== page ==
Zagreb: Capital of Croatia and place to catch some zzz’s

After leaving Split, my friend and I decided to stay a couple of days in Zagreb. We needed to fly out of the Zagreb airport and decided to take the time to see the capital city while we were passing through. We really did not know much about the city and came there with no expectations. Below are some suggestions on what to do, what to buy, what to eat, where to stay, and how to get around based on our experience.

Things to Do:

St. Mark’s Church. This church has a distinctive tiled roof that is worth taking a peek at. The church is located near other sites so a visit to this place is not out of the way. We stopped here to take pictures. The church was not open when we visited so I am not sure what the inside looks like. Plan to spend 15 minutes here to take pictures.

Museum of Broken Relationships. The title of this museum sounds crazy and depressing, but this unique museum is actually worth a tour. It is located in a small space so there is a limit to the number of visitors at any time. When we stopped by, we there was a wait so we got a ticket with a time to come back. We had to wait about 30-40 minutes, and during that time we walked around outside and came back. The exhibits are in English, and the museum also offers companion guide books in multiple languages. All museum items are donated along with stories about the break up of a relationship. Some of the stories are funny. Some are thoughtful. Some are sad. In general, this museum is an interesting concept and set up. Plan to spend about 45 minutes going through the whole space.

Croatian Museum of Naïve Art. This small museum features works by Naïve artists from Croatia. It is another interesting concept and displays some great works. The space is very small so it does not take too long to go through the whole thing. It is located across the street from the Museum of Broken Relationship so we were able to do both at the same time. Plan to spend about 45 minutes here.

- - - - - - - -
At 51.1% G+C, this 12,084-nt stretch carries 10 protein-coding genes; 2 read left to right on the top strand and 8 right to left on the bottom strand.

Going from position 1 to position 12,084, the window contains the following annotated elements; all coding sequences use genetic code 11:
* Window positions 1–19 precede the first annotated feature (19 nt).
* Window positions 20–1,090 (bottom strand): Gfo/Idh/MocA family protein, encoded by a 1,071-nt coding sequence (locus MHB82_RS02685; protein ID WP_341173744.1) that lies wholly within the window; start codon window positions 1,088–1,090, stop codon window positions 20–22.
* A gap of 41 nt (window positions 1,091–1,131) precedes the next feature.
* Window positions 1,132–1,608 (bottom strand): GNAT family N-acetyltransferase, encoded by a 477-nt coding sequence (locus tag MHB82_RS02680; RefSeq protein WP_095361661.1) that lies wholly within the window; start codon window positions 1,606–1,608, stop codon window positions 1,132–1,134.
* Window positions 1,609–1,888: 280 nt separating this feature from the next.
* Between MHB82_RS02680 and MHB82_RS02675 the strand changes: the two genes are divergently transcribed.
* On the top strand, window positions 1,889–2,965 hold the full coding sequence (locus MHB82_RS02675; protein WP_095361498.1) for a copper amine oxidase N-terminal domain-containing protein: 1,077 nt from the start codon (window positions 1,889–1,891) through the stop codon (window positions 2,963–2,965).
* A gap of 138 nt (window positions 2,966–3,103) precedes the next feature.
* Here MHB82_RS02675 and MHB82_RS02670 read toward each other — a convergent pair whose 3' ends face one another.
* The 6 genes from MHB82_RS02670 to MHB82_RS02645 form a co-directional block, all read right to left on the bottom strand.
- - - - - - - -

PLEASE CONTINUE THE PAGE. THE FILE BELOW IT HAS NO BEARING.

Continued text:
I did not do a lot of shopping in Zagreb, but there were some items that I kept seeing in gift shops. One is the necktie. Croatia is where the tie was supposedly invented so this is something the city is proud of and touts as a souvenir. For those who wear ties or need a gift for someone who wears ties, this could be a good option. Although I am not sure that the ties here are of high enough quality or uniqueness to be a good gift. The other item that Croatia is proud to tout is the Licitar Heart. This is a heart shaped cake that is painted bright red and decorated with sugars. I am not sure if this would last well enough to bring back, but I did not really investigate these too much. I think the best things to bring back from here might be food items that will travel okay, such as local olive oils, chocolates, etc.

What to Eat:

We did not really hear much about must try dishes so we did not seek out any particular foods, but we did try to go to a couple of restaurants that served local cuisine and asked for recommendations. We enjoyed Otto & Frank, which is a good restaurant to try local fare. It has a specials menu that changes daily and when we went we both tried different specials recommended by our server. This restaurant is located in the upper and lower towns area, where a lot of other restaurants and bars are located.

Where to Stay:

We stayed in an Airbnb near Slavonska station. There were lots of good deals for this city so finding a place should not be a problem. This area was safe and close to grocery stores, cafes, and a couple of restaurants. It was also close to a tram stop so it was easy to get around to the city center and to the bus station.

Getting Around:

We arrived to Zagreb by bus from Split. The bus ride was about 5.5 hours. We chose to travel by bus because trains were not an option, and this was cheaper than flying. There are a number of local bus companies that make this trip throughout the day. The bus station in Zagreb is located across from a tram stop so it was easy to get to our Airbnb. The public transport is linked to Google maps, which also makes it easy to get directions. Travelers can buy single trip tickets at newsstand kiosks located in the bus station complex. Tickets must be validated on the trams. Like most European systems, Zagreb public transport is a bit of an honor system. Tickets are not needed to board but getting caught will come with a fine. It is better to buy tickets just in case since ticket inspections are random. When traveling within the city use the trams, walk, or bike (a lot of locals bike to get around, and our Airbnb did have bicycles for us to use). Since we were staying close to a tram stop, we chose to mostly take the tram or walk. When we left Zagreb, we departed by plane to fly to Greece. To get to the airport, we took the airport bus, which picks travelers up at the central bus station and drops them off at the airport. The ride takes about half an hour.

Overall, Zagreb was a cute and relaxed city. It might not be somewhere I would recommend going out of the way for, but I would recommend stopping by here if passing through or near it. The highlights can probably be seen in a day but plan to stay longer if taking some day trips outside of the city. We were here in August and it was not too crowded, but it was very hot. For travelers coming here in the summer, get a place with air conditioning. This city is probably best suited for travelers looking to see a cute town and to get away from the bustle and tourists of the busier coastal towns.


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